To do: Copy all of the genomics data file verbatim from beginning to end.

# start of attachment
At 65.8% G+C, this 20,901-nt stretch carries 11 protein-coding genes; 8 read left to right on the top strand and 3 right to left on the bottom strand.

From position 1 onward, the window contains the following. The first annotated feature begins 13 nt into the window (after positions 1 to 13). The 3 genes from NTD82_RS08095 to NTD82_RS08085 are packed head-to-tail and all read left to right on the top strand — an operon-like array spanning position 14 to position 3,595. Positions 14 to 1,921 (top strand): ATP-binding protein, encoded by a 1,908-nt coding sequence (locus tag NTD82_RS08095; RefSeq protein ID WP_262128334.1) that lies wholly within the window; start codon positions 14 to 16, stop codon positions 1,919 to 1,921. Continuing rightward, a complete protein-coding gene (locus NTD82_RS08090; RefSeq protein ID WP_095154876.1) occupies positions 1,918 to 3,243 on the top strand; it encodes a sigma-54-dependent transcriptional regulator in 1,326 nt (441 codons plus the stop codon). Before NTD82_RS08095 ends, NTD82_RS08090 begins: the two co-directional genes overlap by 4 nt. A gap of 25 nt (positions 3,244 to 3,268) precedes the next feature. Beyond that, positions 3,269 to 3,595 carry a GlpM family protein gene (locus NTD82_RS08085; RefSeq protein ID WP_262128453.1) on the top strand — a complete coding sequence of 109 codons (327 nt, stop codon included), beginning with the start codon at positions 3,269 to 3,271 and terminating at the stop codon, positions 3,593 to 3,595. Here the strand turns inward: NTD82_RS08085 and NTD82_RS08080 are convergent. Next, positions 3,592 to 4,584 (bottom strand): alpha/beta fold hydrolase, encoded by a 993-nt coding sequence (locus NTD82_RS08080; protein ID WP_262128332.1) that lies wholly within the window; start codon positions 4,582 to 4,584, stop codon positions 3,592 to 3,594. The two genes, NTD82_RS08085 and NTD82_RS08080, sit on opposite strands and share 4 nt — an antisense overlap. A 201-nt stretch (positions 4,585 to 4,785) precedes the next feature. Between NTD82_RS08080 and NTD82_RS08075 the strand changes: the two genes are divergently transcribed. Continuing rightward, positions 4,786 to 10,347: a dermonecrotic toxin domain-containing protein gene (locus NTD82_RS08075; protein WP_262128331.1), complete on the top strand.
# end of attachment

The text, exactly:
At 65.8% G+C, this 20,901-nt stretch carries 11 protein-coding genes; 8 read left to right on the top strand and 3 right to left on the bottom strand.

From position 1 onward, the window contains the following. The first annotated feature begins 13 nt into the window (after positions 1 to 13). The 3 genes from NTD82_RS08095 to NTD82_RS08085 are packed head-to-tail and all read left to right on the top strand — an operon-like array spanning position 14 to position 3,595. Positions 14 to 1,921 (top strand): ATP-binding protein, encoded by a 1,908-nt coding sequence (locus tag NTD82_RS08095; RefSeq protein ID WP_262128334.1) that lies wholly within the window; start codon positions 14 to 16, stop codon positions 1,919 to 1,921. Continuing rightward, a complete protein-coding gene (locus NTD82_RS08090; RefSeq protein ID WP_095154876.1) occupies positions 1,918 to 3,243 on the top strand; it encodes a sigma-54-dependent transcriptional regulator in 1,326 nt (441 codons plus the stop codon). Before NTD82_RS08095 ends, NTD82_RS08090 begins: the two co-directional genes overlap by 4 nt. A gap of 25 nt (positions 3,244 to 3,268) precedes the next feature. Beyond that, positions 3,269 to 3,595 carry a GlpM family protein gene (locus NTD82_RS08085; RefSeq protein ID WP_262128453.1) on the top strand — a complete coding sequence of 109 codons (327 nt, stop codon included), beginning with the start codon at positions 3,269 to 3,271 and terminating at the stop codon, positions 3,593 to 3,595. Here the strand turns inward: NTD82_RS08085 and NTD82_RS08080 are convergent. Next, positions 3,592 to 4,584 (bottom strand): alpha/beta fold hydrolase, encoded by a 993-nt coding sequence (locus NTD82_RS08080; protein ID WP_262128332.1) that lies wholly within the window; start codon positions 4,582 to 4,584, stop codon positions 3,592 to 3,594. The two genes, NTD82_RS08085 and NTD82_RS08080, sit on opposite strands and share 4 nt — an antisense overlap. A 201-nt stretch (positions 4,585 to 4,785) precedes the next feature. Between NTD82_RS08080 and NTD82_RS08075 the strand changes: the two genes are divergently transcribed. Continuing rightward, positions 4,786 to 10,347: a dermonecrotic toxin domain-containing protein gene (locus NTD82_RS08075; protein WP_262128331.1), complete on the top strand.